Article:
A study was conducted in rural Malawi to verify (a) whether the Partec CyFlow Counter((R)) for CD4+ T-cell lymphocyte counting in HIV-positive individuals could be introduced into a district hospital laboratory and (b) whether it would produce CD4 counts of acceptable quality. CD4+ cell counting was performed using the Partec CyFlow Counter and the results were compared with a reference method (FACsCount). A total of 311 blood samples were analysed and the correlation coefficient for the CyFlow Counter was 0.92 (95% CI 0.89-0.95). Mean CD4 counts using the Partec and the reference methods were 308.2 cells/microl and 316.9 cells/microl, respectively. The mean difference in CD4 count values was -8.68 cells/microl (95% CI -18.8 to 1.4). Mean intra-run variation was -6.84 cells/microl (95% CI -12.9 to 0.79). In the district laboratory setting, the instrument could accommodate up to 75 blood samples per technician per day. After being trained, local laboratory staff found the CyFlow Counter procedures simple to run and the instrument easy to manipulate. The Partec CyFlow Counter produces sufficiently reliable results and the instrument appears robust under field conditions. It could provide a new option for introducing routine CD4+ cell monitoring at the district level in the context of scaling-up antiretroviral therapy in Malawi.
    • Partnerships, Not Parachutists, for Zika Research

      Heymann, DL; Liu, J; Lillywhite, L (Massachusetts Medical Society, 2016-03-09)
    • Passive Versus Active Tuberculosis Case Finding and Isoniazid Preventive Therapy Among Household Contacts in a Rural District of Malawi.

      Zachariah, R; Spielmann M P; Harries, A D; Gomani, P; Graham, S; Bakali, E; Humblet, P; Operational Research (HIV/TB), Medical Department, Médecins sans Frontières-Brussels Operational Centre, Brussels, Belgium. zachariah@internet.lu (International Union Against TB and Lung Disease, 2003-11)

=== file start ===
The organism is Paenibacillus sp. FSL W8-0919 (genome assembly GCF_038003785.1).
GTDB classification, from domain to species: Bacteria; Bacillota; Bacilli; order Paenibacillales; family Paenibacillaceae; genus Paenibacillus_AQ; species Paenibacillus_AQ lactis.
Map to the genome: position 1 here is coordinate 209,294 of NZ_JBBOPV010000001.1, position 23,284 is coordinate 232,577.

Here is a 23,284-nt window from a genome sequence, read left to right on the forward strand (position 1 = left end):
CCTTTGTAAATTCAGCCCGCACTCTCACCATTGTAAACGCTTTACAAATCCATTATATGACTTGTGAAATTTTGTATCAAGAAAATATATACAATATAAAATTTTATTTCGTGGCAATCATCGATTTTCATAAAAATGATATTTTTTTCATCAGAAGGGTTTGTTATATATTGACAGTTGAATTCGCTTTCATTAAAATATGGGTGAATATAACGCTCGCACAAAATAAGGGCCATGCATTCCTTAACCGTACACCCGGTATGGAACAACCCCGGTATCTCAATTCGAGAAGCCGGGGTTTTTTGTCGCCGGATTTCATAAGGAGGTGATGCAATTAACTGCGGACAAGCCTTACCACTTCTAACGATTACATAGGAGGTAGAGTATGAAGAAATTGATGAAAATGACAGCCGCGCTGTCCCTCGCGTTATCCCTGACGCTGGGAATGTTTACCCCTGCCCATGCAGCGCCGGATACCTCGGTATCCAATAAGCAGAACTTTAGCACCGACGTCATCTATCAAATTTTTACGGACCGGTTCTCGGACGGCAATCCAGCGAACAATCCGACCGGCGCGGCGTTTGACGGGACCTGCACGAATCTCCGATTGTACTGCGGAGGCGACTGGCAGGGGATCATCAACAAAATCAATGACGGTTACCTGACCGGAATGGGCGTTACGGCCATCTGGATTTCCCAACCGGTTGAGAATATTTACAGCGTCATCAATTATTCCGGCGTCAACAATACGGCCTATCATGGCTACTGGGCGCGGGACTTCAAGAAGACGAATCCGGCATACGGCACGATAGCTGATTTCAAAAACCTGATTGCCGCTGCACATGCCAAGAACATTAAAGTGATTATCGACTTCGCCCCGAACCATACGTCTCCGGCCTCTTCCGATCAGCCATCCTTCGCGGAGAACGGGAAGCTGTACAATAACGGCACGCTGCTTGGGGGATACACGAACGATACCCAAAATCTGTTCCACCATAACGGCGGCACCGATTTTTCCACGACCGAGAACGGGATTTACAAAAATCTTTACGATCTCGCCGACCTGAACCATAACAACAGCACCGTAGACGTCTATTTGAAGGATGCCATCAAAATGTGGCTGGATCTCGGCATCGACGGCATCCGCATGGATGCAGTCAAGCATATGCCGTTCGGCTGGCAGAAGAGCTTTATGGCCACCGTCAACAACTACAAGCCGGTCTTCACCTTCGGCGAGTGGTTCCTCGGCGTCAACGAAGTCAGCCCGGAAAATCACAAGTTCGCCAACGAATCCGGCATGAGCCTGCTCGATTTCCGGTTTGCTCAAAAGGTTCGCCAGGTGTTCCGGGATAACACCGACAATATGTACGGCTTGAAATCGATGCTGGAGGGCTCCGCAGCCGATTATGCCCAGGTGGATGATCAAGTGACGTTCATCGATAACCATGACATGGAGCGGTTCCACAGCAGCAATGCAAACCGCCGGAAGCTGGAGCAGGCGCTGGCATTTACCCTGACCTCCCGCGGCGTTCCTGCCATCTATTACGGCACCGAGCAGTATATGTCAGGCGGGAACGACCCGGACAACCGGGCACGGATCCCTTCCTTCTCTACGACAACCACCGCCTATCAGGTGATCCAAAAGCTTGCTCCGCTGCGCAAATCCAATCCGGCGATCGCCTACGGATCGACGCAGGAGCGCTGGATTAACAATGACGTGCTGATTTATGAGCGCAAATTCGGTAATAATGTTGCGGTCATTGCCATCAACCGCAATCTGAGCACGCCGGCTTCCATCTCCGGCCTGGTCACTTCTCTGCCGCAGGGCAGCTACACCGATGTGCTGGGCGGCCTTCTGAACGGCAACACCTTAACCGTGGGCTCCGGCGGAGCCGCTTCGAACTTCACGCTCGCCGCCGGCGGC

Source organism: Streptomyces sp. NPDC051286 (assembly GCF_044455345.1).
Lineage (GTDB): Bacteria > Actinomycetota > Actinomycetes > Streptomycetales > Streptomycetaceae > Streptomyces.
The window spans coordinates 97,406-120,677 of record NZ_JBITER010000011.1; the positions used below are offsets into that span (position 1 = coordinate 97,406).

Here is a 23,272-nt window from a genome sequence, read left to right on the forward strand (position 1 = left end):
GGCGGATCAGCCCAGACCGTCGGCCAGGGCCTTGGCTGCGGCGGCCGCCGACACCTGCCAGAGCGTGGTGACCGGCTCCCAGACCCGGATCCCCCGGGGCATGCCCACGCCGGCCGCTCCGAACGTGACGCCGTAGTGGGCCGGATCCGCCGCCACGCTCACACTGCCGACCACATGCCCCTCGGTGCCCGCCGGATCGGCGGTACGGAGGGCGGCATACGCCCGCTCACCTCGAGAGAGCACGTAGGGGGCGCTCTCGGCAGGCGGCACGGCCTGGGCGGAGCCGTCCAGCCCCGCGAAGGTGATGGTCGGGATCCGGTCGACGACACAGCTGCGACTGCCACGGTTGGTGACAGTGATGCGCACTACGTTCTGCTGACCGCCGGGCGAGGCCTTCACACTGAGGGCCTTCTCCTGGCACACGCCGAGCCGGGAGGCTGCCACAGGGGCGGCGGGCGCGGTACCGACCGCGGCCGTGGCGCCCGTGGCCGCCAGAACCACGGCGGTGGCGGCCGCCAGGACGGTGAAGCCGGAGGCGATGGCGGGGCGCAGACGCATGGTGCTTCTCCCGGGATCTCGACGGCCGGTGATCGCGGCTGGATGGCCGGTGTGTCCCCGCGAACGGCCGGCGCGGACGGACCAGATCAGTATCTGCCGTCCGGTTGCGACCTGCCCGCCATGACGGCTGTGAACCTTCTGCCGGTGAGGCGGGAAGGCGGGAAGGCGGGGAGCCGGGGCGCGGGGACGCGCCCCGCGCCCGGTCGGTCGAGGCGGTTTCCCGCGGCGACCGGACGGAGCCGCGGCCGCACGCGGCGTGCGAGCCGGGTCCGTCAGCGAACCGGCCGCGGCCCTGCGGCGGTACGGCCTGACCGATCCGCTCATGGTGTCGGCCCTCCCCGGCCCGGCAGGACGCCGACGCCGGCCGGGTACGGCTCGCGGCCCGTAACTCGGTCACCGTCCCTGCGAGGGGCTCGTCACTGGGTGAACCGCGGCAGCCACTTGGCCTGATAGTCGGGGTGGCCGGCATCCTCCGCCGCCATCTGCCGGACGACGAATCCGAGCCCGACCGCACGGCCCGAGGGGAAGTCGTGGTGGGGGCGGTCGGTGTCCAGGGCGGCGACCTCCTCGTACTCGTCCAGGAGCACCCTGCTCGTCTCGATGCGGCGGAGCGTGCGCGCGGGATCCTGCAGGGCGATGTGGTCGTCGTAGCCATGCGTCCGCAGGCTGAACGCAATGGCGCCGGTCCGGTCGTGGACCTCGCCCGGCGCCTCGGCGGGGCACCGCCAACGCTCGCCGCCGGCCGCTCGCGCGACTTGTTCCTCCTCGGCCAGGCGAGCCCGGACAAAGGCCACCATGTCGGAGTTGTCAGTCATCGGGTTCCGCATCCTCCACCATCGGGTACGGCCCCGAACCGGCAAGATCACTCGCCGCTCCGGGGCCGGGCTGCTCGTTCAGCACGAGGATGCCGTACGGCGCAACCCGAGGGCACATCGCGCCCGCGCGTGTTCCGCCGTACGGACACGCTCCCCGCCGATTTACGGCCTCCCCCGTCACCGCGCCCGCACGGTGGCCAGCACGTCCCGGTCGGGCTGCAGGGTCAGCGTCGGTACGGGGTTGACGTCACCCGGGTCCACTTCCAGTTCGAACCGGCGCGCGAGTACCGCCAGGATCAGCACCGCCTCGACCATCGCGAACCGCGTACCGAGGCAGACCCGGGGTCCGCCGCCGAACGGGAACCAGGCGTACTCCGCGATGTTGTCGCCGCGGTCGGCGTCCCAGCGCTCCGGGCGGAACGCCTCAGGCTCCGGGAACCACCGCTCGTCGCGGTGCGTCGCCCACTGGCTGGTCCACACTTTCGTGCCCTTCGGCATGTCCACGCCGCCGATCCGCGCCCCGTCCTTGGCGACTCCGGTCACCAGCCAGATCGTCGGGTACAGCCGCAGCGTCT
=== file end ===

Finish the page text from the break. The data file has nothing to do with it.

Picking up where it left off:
SETTING: Thyolo district, rural Malawi. OBJECTIVES: To compare passive with active case finding among household contacts of smear-positive pulmonary tuberculosis (TB) patients for 1) TB case detection and 2) the proportion of child contacts aged under 6 years who are placed on isoniazid (INH) preventive therapy. DESIGN: Cross-sectional study. METHODS: Passive and active case finding was conducted among household contacts, and the uptake of INH preventive therapy in children was assessed. RESULTS: There were 189 index TB cases and 985 household contacts. Human immunodeficiency virus (HIV) prevalence among index cases was 69%. Prevalence of TB by passive case finding among 524 household contacts was 0.19% (191/100000), which was significantly lower than with active finding among 461 contacts (1.74%, 1735/100000, P = 0.01). Of 126 children in the passive cohort, 22 (17%) received INH, while in the active cohort 25 (22%) of 113 children received the drug. Transport costs associated with chest X-ray (CXR) screening were the major reason for low INH uptake. CONCLUSIONS: Where the majority of TB patients are HIV-positive, active case finding among household contacts yields nine times more TB cases and is an opportunity for reducing TB morbidity and mortality. The need for a CXR is an obstacle to the uptake of INH prophylaxis.